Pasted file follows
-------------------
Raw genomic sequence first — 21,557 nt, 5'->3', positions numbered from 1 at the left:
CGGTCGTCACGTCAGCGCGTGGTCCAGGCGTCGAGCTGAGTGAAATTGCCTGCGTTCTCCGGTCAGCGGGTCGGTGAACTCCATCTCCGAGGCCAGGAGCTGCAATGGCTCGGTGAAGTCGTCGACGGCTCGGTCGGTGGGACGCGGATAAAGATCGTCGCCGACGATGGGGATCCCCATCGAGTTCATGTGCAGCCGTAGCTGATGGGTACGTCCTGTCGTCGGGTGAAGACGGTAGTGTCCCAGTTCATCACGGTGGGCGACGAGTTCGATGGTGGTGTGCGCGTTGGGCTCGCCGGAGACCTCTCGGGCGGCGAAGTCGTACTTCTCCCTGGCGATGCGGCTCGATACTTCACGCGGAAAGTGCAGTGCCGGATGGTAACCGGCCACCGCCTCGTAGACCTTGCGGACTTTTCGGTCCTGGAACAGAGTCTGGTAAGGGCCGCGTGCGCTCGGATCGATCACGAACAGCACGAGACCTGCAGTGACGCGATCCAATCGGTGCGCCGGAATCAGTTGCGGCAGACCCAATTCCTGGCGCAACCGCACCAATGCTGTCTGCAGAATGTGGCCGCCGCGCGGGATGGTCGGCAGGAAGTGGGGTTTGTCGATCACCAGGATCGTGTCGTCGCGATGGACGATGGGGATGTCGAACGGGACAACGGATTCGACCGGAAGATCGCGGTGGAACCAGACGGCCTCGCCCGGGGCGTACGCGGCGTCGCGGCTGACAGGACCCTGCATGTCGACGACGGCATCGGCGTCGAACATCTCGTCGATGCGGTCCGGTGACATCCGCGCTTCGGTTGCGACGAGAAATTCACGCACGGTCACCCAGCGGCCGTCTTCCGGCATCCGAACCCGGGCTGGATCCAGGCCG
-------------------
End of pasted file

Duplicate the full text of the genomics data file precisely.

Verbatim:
Raw genomic sequence first — 21,557 nt, 5'->3', positions numbered from 1 at the left:
CGGTCGTCACGTCAGCGCGTGGTCCAGGCGTCGAGCTGAGTGAAATTGCCTGCGTTCTCCGGTCAGCGGGTCGGTGAACTCCATCTCCGAGGCCAGGAGCTGCAATGGCTCGGTGAAGTCGTCGACGGCTCGGTCGGTGGGACGCGGATAAAGATCGTCGCCGACGATGGGGATCCCCATCGAGTTCATGTGCAGCCGTAGCTGATGGGTACGTCCTGTCGTCGGGTGAAGACGGTAGTGTCCCAGTTCATCACGGTGGGCGACGAGTTCGATGGTGGTGTGCGCGTTGGGCTCGCCGGAGACCTCTCGGGCGGCGAAGTCGTACTTCTCCCTGGCGATGCGGCTCGATACTTCACGCGGAAAGTGCAGTGCCGGATGGTAACCGGCCACCGCCTCGTAGACCTTGCGGACTTTTCGGTCCTGGAACAGAGTCTGGTAAGGGCCGCGTGCGCTCGGATCGATCACGAACAGCACGAGACCTGCAGTGACGCGATCCAATCGGTGCGCCGGAATCAGTTGCGGCAGACCCAATTCCTGGCGCAACCGCACCAATGCTGTCTGCAGAATGTGGCCGCCGCGCGGGATGGTCGGCAGGAAGTGGGGTTTGTCGATCACCAGGATCGTGTCGTCGCGATGGACGATGGGGATGTCGAACGGGACAACGGATTCGACCGGAAGATCGCGGTGGAACCAGACGGCCTCGCCCGGGGCGTACGCGGCGTCGCGGCTGACAGGACCCTGCATGTCGACGACGGCATCGGCGTCGAACATCTCGTCGATGCGGTCCGGTGACATCCGCGCTTCGGTTGCGACGAGAAATTCACGCACGGTCACCCAGCGGCCGTCTTCCGGCATCCGAACCCGGGCTGGATCCAGGCCG